Apart from the few passengers who took matters into their own hands by disembarking before “help” arrived, the other passengers were, for the most part, well-behaved and patient. No one wants to get stuck on a ride with no idea of how long it will take to get off. That a few “guests” tried to sit up on the edge of the seat after over thirty minutes of not moving, only to be commanded from the control booth to stay seated, should have been a tip-off as to how the rest of the “guests” would be treated as our journey came to an end.
While I certainly do not believe that “the customer is always right,” customers should be treated with respect and courtesy, particularly when the customer has been inconvenienced through no fault of their own. However, the concept of “customer service,” whether on an airplane or in a theme park, seems to be sorely lacking.
Although certainly not comparable to being forcibly removed from an airplane or made to sit on the tarmac for hours, a customer (or, as Disney likes to call them, “guests”) who end up stranded on Splash Mountain for 50 minutes and who have to ultimately be evacuated from the ride should at least be entitled to a simple “I’m sorry for the inconvenience” or “I’m sorry that you did not get to finish the ride.” Or, at the very least, “I hope you enjoy the rest of your day at the Magic Kingdom.”
We got none of that. In fact, what we got was mostly silence and a lot of pointing to the exit, except for an over-zealous Cast Member that demanded that my wife stop taking pictures in the forbidden zone. If she could have confiscated Brenda’s cell phone, she surely would have tried (unsuccessfully, to be sure), as she sternly shouted, “You can’t take pictures here” and “You have to delete those pictures. Now!” I haven’t encountered that kind of gusto for confiscating pictures (or, in this case, deleting pictures) since 1980 when I was traveling behind the Iron Curtain in Romania and Hungary.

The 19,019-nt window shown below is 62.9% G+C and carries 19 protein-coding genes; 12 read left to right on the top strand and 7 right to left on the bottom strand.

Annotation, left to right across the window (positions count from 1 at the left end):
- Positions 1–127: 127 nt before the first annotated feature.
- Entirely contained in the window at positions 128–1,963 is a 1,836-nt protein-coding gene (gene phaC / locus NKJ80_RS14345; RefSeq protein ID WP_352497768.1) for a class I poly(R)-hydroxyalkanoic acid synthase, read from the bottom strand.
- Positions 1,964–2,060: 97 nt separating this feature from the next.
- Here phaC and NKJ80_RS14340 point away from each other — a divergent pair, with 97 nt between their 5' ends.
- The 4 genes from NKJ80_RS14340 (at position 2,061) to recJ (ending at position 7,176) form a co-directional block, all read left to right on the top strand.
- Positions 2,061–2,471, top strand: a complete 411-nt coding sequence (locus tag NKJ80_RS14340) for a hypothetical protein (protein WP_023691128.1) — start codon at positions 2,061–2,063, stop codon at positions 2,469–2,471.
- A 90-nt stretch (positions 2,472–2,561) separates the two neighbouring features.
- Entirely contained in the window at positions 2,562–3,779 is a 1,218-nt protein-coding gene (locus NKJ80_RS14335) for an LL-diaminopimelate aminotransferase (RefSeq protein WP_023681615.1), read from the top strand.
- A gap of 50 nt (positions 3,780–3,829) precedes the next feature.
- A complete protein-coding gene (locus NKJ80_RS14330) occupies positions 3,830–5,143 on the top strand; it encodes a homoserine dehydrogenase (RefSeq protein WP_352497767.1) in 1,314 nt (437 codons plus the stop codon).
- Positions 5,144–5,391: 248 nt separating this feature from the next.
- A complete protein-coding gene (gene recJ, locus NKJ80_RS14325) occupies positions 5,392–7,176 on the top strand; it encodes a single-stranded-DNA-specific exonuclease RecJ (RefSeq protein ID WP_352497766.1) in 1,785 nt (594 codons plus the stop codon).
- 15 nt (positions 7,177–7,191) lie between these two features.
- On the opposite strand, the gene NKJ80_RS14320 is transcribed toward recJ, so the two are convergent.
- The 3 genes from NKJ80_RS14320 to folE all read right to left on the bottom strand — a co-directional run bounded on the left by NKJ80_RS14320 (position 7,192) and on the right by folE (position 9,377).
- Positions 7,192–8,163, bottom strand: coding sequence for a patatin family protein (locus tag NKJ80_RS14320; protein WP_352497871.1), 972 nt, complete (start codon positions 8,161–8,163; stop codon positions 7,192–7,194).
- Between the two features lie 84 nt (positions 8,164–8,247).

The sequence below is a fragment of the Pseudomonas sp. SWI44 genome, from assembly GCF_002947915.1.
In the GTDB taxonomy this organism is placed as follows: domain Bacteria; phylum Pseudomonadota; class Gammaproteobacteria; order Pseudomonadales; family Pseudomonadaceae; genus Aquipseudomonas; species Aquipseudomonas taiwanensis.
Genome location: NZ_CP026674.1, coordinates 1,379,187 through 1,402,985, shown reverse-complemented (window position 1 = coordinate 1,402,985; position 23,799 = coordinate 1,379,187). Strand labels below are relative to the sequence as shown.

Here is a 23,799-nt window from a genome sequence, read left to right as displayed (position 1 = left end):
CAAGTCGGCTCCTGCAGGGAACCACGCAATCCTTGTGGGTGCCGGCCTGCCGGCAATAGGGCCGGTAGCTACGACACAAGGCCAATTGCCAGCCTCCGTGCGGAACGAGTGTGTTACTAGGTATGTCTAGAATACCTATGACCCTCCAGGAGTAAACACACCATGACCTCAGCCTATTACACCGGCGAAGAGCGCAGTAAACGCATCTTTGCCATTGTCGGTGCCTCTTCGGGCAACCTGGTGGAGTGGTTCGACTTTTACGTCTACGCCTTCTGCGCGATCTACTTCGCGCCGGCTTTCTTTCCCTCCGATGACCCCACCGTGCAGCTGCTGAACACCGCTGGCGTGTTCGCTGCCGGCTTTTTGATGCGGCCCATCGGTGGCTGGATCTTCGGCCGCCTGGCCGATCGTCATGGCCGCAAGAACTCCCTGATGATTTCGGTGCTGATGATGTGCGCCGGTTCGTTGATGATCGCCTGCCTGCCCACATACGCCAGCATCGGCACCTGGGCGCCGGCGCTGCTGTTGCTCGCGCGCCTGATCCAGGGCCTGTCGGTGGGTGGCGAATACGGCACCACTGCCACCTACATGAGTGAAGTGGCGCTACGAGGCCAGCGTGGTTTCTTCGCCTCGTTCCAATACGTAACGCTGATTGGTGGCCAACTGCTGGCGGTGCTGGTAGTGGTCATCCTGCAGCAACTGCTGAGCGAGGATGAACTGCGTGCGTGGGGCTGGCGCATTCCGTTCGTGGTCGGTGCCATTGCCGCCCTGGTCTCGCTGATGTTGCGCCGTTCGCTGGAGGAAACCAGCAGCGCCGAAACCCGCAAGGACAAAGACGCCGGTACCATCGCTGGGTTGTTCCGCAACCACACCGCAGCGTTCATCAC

But, at least someone spoke to us. Of the six to eight Cast Members who lined the way back to the front of the ride, not one of them spoke to us apart from the Cast Member concerned about pictures. Perhaps Disney World trains its Cast Members to say nothing and do next to nothing when it comes to helping their “guests” get off a broken down ride. Maybe the corporate attorneys think that saying anything, even if it’s “I’m sorry for the inconvenience,” is somehow an admission of guilt. Or, perhaps this was so unexpected and, the Cast Members were so ill-prepared or untrained, that they simply forgot how to treat their “guests.”
However, when you become more concerned with your “guests” taking pictures rather than for the actual comfort and safety of your “guests,” you might have a major breakdown in customer relations. When you literally do not say a word — other than “delete your pictures NOW!!! — but silently point the way out, you might have a problem with customer relations. And, when you treat your customers as an inconvenience instead of treating them as the “guests” you say they are, you might need to relearn good customer service.
In the end, nobody got hurt and our “magical” day continued. You know, everybody has an off day. It happens. Rides break down. People become impatient. Employees forget how to treat their customers. If you’ve never experienced it before, give it time. It may not take you 45 years to experience it at Walt Disney World’s Magic Kingdom like we did, but when you do, boy what a story you will have to tell your grand-kids. “I remember when grandma and me were on Splash Mountain with your father and we had to be evacuated. I think it was in 2017.” Just be prepared to hear, “Oh, no. Not that story AGAIN!”